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Columns

  • On Campus with BCC: ‘Pocket facts’ to share about your community college

    By Dr. Susanne Adams

    Guest Columnist

    Each year, Brunswick Community College (BCC) publishes a brief enrollment report for the fall semester.

    This report, affectionately branded “Pocket Facts,” is used by our board of trustees, foundation directors and the campus community to share current details about the college.

  • Passionate people, compassionate community

    With all the letters to the editor we had in last week’s edition— 20 of ‘em — it felt like an early Christmas gift to me.

    It wasn’t because all those letters left no room for my column and, therefore, a little less work for me. No, it was because it reminded me how passionate Beacon readers are about this community we call home. You care enough to share your opinions publicly, and that makes me happy.

  • Five years in, five to go to 'Who are you again?'

    I met Leland’s new tourism and marketing coordinator, Jackie Harlow, who joined the town staff in October, just last week.

    She said she had lived in Wilmington about 10 years before taking the new position and is considering a move across the bridge into Brunswick County to go with her new job.

    I appreciated what she was considering giving up, that she was, so very, very close to reaching the tipping point where she was no longer new to the area and could almost be considered a part of her community.

  • Senior Tar Heel legislature report

    The Senior Tar Heel Legislature (STHL) met Oct. 3 and 4 to elect new executive officers, review existing priorities and host several informative speakers as the year concludes.

    Outgoing speaker Dr. Althea Taylor-Jones was honored by the presence of students majoring in gerontology and enrolled in the public policy, aging and society class at Winston-Salem State University.

  • District 17 House update

    By Rep. Frank Iler

    Guest Columnist

    Last week in the North Carolina General Assembly, we held a very short session to override a veto by the governor, we were planning upcoming committee meetings and I was able to go back into our schools.

  • CIS Success Coaches can change student outcomes

    By Todd Beane

    Guest Columnist

    Communities in Schools of Brunswick County’s (CIS) mission is built on student success. The CIS mission is to “surround students with a community of support, empowering them to stay in school and achieve in life.” CIS Action for Success Dropout Prevention Program is a primary partner for providing opportunities and supporting student achievement and success in Brunswick County Schools.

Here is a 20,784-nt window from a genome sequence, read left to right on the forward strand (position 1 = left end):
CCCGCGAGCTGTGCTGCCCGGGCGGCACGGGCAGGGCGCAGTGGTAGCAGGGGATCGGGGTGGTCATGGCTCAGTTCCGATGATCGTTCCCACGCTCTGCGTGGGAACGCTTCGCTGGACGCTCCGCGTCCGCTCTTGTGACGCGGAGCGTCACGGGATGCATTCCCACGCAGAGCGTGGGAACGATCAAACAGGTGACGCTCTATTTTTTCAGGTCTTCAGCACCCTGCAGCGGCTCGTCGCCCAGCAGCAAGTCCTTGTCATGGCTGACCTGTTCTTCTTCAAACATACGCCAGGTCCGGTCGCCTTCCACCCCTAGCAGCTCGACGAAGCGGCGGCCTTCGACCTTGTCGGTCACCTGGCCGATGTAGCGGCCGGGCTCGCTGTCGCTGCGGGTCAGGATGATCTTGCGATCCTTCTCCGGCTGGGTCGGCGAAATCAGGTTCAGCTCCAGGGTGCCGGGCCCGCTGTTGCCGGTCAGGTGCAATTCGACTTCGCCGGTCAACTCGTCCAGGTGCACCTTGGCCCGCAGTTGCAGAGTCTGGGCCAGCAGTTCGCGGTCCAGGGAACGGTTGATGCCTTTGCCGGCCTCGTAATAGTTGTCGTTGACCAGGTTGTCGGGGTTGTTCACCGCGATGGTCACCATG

• Clowns to the left of me, jokers to the right

    Here I am (again), stuck in the middle with you (with apologies to the late Gerry Rafferty).

    So, yes, it’s true: While Halloween is my favorite holiday, I’m not only deathly allergic to raw pumpkin but I also have coulrophobia.

    And I cherish my coworkers, but not when they prey upon my fear of clowns.

    I was back in Cleveland the other weekend for my cousin’s wedding. That, coupled with the abundance of letters to the editor and guest columns we received, is why there was no column from me in last week’s edition.

  • You decide: Should we worry about monopolies?

    By Dr. Mike Walden

    Guest Columnist

    One of my favorite games as a child was Monopoly. On a Saturday morning, my mother would announce, “tonight is Monopoly night.” That evening, the family would gather around the dining room table and play Monopoly for hours. An added bonus was the availability of snacks, something my mother usually prohibited after dinner.

  • Weighty issue prompts lifestyle change

    By Mike O'Hare

    Guest Columnist

    When John Schliewenz did what many of us have done — retire and move to Brunswick County — little did he know he would do something that would prove to be inspirational to many others.

  • You decide: Should North Carolina make a bid for Amazon’s second headquarters?

    By Dr. Mike Walden

    Guest Columnist

    When I joined the faculty of North Carolina State University four decades ago, buying books — an occupational necessity for academics — was tedious and time-consuming. I’d first contact the NCSU bookstore, which then ordered the book from the publisher. When it arrived, usually weeks later, I would then spend at least 45 minutes walking to and from the bookstore to retrieve the book.